Petition seeks domicile restriction for admission to private medical colleges

Published January 13, 2021
The petitioners requested the court to direct the provincial government to exercise its executive power to declare that only students of the province will be given admission. — APP/File
The petitioners requested the court to direct the provincial government to exercise its executive power to declare that only students of the province will be given admission. — APP/File

PESHAWAR: The Peshawar High Court has directed the Pakistan Medical Commission and federal and Khyber Pakhtunkhwa governments to respond to a petition seeking orders for domicile restriction for admission to private sector medical and dental colleges in the province.

A bench consisting of Justice Syed Arshad Ali and Justice Mohammad Naeem Anwar fixed Jan 14 for the next hearing into the petition filed by Laiba Javed and 33 other students seeking several reliefs from the court related to the Admissions Regulations (Amended) 2020-21, which provides for the centralised admission policy for the public and private medical and dental colleges in the country.

The petitioners requested the court to direct the provincial government to exercise its executive power to declare that only students of the province will be given admission to the local private medical and dental colleges on the basis of domicile and overall merit.

They also challenged Clause 18 of the regulations to the extent of 20 per cent interview marks for admission to private colleges, requesting the court to declare it unconstitutional.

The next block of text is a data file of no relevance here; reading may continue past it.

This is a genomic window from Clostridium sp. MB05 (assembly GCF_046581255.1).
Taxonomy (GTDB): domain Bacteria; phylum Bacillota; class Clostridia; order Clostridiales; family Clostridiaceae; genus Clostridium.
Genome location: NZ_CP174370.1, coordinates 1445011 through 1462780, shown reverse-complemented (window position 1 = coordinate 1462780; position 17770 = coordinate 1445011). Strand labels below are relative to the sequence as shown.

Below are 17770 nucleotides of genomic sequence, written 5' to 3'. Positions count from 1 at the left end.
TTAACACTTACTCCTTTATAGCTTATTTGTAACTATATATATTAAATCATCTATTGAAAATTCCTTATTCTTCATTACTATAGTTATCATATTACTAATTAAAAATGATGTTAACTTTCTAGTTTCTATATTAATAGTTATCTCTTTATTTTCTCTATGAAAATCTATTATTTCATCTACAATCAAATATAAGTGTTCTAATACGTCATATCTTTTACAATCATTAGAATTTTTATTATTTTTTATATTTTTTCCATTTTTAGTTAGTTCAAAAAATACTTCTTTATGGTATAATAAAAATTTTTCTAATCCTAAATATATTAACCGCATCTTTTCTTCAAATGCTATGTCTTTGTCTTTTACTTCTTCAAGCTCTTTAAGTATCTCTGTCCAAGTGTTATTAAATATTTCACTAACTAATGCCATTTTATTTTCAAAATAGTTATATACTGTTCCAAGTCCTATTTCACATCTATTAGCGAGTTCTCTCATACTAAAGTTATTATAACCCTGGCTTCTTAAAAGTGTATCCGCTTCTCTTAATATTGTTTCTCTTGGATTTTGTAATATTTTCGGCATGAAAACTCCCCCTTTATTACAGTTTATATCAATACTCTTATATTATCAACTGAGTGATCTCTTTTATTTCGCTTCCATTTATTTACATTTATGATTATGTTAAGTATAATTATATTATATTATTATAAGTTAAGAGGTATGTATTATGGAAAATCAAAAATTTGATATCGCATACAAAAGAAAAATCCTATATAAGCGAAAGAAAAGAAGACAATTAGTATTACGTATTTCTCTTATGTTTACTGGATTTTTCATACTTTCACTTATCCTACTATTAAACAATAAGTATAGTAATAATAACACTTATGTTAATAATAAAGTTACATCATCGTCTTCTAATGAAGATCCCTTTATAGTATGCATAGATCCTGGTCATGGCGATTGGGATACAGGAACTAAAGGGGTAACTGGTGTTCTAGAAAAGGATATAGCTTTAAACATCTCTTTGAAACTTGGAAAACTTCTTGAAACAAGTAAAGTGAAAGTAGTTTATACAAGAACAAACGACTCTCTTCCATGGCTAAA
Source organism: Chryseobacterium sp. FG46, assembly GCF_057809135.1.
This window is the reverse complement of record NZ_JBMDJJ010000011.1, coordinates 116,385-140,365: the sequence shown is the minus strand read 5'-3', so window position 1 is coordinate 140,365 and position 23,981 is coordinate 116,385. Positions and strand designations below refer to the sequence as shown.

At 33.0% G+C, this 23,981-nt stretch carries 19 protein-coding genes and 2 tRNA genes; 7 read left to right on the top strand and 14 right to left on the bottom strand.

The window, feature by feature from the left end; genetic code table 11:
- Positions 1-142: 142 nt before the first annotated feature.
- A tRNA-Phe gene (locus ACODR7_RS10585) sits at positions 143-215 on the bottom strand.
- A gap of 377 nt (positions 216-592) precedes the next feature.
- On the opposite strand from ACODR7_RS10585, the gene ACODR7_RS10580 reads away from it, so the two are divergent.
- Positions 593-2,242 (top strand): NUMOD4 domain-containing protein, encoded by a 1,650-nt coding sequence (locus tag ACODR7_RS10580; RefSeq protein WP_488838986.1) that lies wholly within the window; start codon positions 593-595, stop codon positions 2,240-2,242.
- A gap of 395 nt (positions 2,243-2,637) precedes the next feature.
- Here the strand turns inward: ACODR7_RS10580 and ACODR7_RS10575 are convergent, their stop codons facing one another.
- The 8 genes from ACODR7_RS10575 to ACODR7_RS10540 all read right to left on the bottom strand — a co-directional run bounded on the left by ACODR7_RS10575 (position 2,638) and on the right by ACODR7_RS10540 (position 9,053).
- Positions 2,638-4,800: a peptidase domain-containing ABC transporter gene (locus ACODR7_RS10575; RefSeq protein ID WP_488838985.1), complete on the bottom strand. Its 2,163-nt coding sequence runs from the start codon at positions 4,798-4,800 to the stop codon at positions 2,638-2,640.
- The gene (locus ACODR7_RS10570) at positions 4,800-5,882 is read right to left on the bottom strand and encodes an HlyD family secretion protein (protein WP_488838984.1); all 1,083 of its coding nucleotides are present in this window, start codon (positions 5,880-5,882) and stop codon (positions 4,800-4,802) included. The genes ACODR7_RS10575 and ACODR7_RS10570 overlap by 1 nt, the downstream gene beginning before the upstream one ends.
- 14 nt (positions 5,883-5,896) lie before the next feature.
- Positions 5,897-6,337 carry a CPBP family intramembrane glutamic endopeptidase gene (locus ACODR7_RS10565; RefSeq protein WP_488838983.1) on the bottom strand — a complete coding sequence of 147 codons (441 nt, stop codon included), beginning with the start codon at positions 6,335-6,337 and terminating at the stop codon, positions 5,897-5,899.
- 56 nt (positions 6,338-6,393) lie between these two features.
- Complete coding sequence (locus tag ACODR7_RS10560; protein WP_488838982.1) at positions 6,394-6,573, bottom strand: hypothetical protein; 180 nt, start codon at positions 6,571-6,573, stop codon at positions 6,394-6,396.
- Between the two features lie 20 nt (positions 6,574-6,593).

High court asks PMC, govt to file response

The petitioners prayed the court to direct the government and PMC to give admission to students on the basis of the overall merit and ensure that the restriction of 60 per cent passing marks in the MDCAT test should not be a hindrance to admission in the province’s medical colleges.

Advocate Waseemuddin Khattak appeared for the petitioners and contended that the PMC had issued the Admission Regulations (Amended) 2020-21.

He said Clause 16 declared that domicile restriction may be imposed by the provincial governments of the province for only in private medical and dental colleges and not in public sector colleges.

The lawyer contended that if 100 per cent domicile restrictions were not imposed by the KP government, automatically most of the seats would be occupied by the students from Punjab and in future, the province would face shortage of doctors.

He pointed out that there was a huge difference between FSc exam marks of Punjab and KP students, which could be proved from results of position holders of educational boards in the two provinces.

The lawyer claimed that in Punjab, they had marks mostly in range of 1080-1090, whereas in KP education boards, only toppers mostly had marks within range of 1040-1050.

He said according to tentative list issued till now, KP had only 208 students with 90-plus aggregate, while 6349 students in Punjab had 90-plus aggregate.

The lawyer said Clause 18 of the Regulations provide 20 percent marks for interview in private colleges, which was against the law as there were no interview marks for taking admission in public sector colleges.

He claimed that giving 20 percent marks for the interview in the private sector would also open flood gate for corruption and bribery in shape of donations, etc.

The lawyer said even the regulations allowed a province to impose restriction of domicile and therefore, the provincial government was bound to protect interest of students of the province.

He said after the devolution of the health ministry to the provinces under the Constitution (Eighteenth amendment) Act, 2010, the PMC should be under the administrative control of the Inter-Provincial Coordination Ministry, so it (PMC) had no authority to issue any rules or policy with respect to medical education of KP.

Published in Dawn, January 13th, 2021

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